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pp. 95-117

What is the appropriate context to teach Equiano?1 Part of the challenge and joy of reading and teaching the Narrative lies in finding the right course for it. I have taught or studied Equiano in a number of different courses, from Romantic Autobiography, Introduction to Africana Studies, Eighteenth-Century Black British...

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Loving the Unstable Text and Times of Equiano’s Narrative: Using Carretta’s Biography in the Classroom

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pp. 119-136

When it came out, Vincent Carretta’s Equiano, the African: Biography of a Self-Made Man prompted news reports attempting to make sense of an academic controversy for non-academic readers. Headlines such as the Guardian’s “Author casts shadow over slave hero” (Younge) or the Washington Times’s “New biography...

Part 3. Pedagogy, African American Studies, and The Interesting Narrative

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When Young Minds Read Equiano’s Narrative

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pp. 139-152

It is unlikely that present-day students will voluntarily pick up and read Equiano’s The Interesting Narrative. The autobiographer’s names of Olaudah Equiano and Gustavus Vassa not only look strange, but their pronunciations are also difficult to figure out without some instructional aid. Added to this difficult start is the...

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“Profitable Reading”: Literacy, Christianity, and Constitutionalism in Olaudah Equiano’s 'Interesting Narrative

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pp. 153-169

College students of the early twenty-first century will benefit from examining Olaudah Equiano’s 'Interesting Narrative as a coming-of-age and coming-to-influence story of the late eighteenth century. As our students read in Afro-British and African American topics, we can show young men and young women how...

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Equiano and One Canon of Early African American Literature

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pp. 171-189

The critically informed university teacher of Olaudah Equiano’s Narrative faces or will face what is the deepest and most threatening impasse today in the field of literary studies. On the one hand, the black studies movement of the 1960s generated a set of influential critical paradigms that stressed the adversarial relationship...

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Metaphysics of Presence in Olaudah Equiano’s Narrative

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pp. 191-212

This essay is an attempt to deal with two related issues that occur frequently when literature teachers find themselves teaching a text containing a significant amount of religious content. The Interesting Narrative of the Life of Olaudah Equiano, or Gustavus Vassa, the African. Written by Himself is one of the most important pieces...

Part 4. Pedagogy, American Studies, and The Interesting Narrative

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“Neither a Saint, a Hero, Nor a Tyrant”: Teaching Equiano Comparatively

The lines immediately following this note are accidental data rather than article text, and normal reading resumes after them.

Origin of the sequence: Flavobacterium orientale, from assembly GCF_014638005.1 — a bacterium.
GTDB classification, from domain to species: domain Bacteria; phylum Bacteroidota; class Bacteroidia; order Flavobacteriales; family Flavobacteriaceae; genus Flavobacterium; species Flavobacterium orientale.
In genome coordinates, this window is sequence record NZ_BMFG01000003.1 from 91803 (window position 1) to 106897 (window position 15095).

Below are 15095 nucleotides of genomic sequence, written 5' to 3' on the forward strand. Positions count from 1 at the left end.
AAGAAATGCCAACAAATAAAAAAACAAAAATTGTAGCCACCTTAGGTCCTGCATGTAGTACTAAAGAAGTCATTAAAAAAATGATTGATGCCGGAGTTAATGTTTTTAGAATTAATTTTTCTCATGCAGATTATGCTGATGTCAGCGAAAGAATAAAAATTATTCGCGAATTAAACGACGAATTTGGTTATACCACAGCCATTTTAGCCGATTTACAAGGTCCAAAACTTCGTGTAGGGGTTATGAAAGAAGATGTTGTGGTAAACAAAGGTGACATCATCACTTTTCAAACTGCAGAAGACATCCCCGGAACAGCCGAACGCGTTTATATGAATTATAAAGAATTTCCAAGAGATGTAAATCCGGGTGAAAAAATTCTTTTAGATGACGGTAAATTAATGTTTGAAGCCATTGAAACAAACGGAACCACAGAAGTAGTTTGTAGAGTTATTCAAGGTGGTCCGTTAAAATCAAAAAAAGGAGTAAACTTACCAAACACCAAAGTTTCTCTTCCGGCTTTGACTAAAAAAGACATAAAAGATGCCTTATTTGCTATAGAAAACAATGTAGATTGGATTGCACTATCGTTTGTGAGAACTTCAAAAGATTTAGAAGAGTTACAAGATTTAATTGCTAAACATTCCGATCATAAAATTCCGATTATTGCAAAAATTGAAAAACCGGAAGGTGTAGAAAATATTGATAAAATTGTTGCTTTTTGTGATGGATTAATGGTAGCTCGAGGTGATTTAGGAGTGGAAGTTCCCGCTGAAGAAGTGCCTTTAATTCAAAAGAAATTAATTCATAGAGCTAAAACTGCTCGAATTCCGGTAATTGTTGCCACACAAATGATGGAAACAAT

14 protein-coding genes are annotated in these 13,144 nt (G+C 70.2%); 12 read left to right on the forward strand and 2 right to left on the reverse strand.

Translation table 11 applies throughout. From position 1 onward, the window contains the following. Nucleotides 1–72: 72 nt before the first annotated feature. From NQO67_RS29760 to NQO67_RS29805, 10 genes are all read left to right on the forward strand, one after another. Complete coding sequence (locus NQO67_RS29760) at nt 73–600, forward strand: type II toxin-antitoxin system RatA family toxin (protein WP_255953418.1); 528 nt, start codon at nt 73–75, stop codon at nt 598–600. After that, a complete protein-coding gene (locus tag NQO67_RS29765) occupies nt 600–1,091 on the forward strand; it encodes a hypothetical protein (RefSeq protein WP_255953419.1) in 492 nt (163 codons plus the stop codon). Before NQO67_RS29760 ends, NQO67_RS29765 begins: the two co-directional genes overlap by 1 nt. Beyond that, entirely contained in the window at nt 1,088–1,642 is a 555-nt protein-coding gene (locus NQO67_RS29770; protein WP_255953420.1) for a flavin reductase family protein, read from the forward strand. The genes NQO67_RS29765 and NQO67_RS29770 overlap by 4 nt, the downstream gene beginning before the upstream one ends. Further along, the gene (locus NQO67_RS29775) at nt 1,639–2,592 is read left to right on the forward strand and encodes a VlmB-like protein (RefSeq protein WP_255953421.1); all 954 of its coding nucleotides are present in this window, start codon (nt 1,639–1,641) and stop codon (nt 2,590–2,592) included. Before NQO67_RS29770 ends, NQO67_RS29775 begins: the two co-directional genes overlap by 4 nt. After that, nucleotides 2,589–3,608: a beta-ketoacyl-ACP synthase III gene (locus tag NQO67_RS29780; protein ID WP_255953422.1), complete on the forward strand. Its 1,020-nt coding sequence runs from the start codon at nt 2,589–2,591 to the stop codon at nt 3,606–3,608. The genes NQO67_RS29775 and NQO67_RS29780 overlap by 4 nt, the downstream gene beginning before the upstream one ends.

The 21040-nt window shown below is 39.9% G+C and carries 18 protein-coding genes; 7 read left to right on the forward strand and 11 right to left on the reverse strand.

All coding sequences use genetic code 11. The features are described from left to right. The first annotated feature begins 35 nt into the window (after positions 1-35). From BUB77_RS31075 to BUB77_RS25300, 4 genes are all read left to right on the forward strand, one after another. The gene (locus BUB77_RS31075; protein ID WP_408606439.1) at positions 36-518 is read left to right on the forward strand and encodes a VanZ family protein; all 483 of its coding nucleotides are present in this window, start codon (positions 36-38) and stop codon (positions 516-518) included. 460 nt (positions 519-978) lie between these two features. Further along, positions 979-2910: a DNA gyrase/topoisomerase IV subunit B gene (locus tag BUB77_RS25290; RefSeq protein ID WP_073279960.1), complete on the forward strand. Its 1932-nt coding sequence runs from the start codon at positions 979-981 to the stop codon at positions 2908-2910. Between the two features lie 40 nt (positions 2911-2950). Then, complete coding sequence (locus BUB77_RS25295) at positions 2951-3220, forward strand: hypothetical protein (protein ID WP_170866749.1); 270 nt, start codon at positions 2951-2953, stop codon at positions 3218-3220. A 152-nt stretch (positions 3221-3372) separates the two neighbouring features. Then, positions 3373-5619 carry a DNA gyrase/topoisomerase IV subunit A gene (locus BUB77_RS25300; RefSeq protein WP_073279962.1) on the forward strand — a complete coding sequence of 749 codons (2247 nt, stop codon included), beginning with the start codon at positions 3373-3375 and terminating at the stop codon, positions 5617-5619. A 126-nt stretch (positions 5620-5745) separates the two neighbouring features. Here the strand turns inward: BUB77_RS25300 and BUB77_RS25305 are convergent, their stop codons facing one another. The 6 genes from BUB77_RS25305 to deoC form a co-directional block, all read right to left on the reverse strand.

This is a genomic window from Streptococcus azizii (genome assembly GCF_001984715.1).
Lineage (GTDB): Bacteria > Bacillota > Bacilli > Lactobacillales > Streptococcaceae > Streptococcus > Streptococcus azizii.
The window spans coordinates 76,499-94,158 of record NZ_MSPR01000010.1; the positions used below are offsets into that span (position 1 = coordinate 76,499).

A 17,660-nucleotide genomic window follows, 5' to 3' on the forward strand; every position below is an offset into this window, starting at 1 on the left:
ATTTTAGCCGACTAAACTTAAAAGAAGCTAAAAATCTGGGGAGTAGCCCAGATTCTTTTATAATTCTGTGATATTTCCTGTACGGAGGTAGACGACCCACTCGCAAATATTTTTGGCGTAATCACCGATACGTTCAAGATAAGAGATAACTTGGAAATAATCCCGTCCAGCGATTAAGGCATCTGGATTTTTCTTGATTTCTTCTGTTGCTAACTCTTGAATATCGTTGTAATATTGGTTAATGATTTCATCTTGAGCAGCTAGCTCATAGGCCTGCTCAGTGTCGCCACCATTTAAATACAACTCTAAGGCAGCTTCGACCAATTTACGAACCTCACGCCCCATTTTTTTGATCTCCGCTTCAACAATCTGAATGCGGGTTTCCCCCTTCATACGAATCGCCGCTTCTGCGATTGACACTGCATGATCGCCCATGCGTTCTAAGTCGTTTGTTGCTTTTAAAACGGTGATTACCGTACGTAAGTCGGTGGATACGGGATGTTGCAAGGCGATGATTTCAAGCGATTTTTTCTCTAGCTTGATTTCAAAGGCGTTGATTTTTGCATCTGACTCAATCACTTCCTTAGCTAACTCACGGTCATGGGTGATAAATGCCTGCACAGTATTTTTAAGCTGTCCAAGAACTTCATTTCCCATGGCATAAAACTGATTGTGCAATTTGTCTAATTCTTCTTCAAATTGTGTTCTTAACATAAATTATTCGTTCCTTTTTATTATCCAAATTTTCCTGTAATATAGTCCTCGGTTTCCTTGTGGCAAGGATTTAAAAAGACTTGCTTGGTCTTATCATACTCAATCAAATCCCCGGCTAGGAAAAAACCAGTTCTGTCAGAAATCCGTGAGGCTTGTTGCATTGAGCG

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pp. 215-238

I posed this question to my Early American Literature survey class, feeling somewhat bad for opening the day’s discussion with such an obviously leading question. My students stared back at me, testing the silence to see if I would eventually break down and give them the answer they assumed I was looking for....

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Equiano’s Interesting Narrative and the Difficulties of Teaching the Early American Literature Survey Course

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pp. 239-253

The undergraduate early American literature class poses unique problems for a professor teaching within the conventional literary historical periods: the era is not particularly “early” in relation to the British and European literature to which students have been exposed; the “American” designation is dubious for many...

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The Difference Teaching Equiano Makes: Notes on Teaching The Interesting Narrative in the Undergraduate American Literature Survey

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pp. 255-273

Given this emphasis on personal narratives, we use online editions of texts and smaller anthologies, such as Henry Louis Gates Jr.’s The Classic Slave Narratives and William L. Andrews, Sargent Bush Jr., Annette Kolodny, Amy Schrager Lang, and Daniel B. Shea’s Journeys in New Worlds: Early American Women’s...

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Captives, Slaves, and Writers: Teaching The Narrative of Olaudah Equiano as Captivity Narrative

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pp. 275-292

The 1789 publication of The Interesting Narrative of the Life of Olaudah Equiano or Gustavus Vassa (hereafter Equiano’s Narrative) introduced an important player in the abolition movement taking place on both sides of the Atlantic Ocean in the late eighteenth century. For the first time, abolitionists hoping to outlaw the...

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Transatlantic Transformations: Olaudah Equiano’s Narrative and Caryl Phillips’s Cambridge

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pp. 293-311

Some readers have established parallels between The Interesting Narrative of Olaudah Equiano, or Gustavus Vassa, the African. Written by Himself and Caryl Phillips’s novel Cambridge.1 These comparative readings, however, reflect a need to examine further this intertextual relationship. These readers of Equiano’s and Phillips’s...

Contributors

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pp. 313-317

Index

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pp. 319-328


E-ISBN-13: 9781572339262
E-ISBN-10: 1572339268
Print-ISBN-13: 9781572338685
Print-ISBN-10: 1572338687

Page Count: 320
Publication Year: 2012

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Subject Headings

  • Equiano, Olaudah, b. 1745. Interesting narrative of the life of Olaudah Equiano.
  • African literature (English) -- Study and teaching.
  • Slave narratives -- History and criticism.
  • Slavery in literature.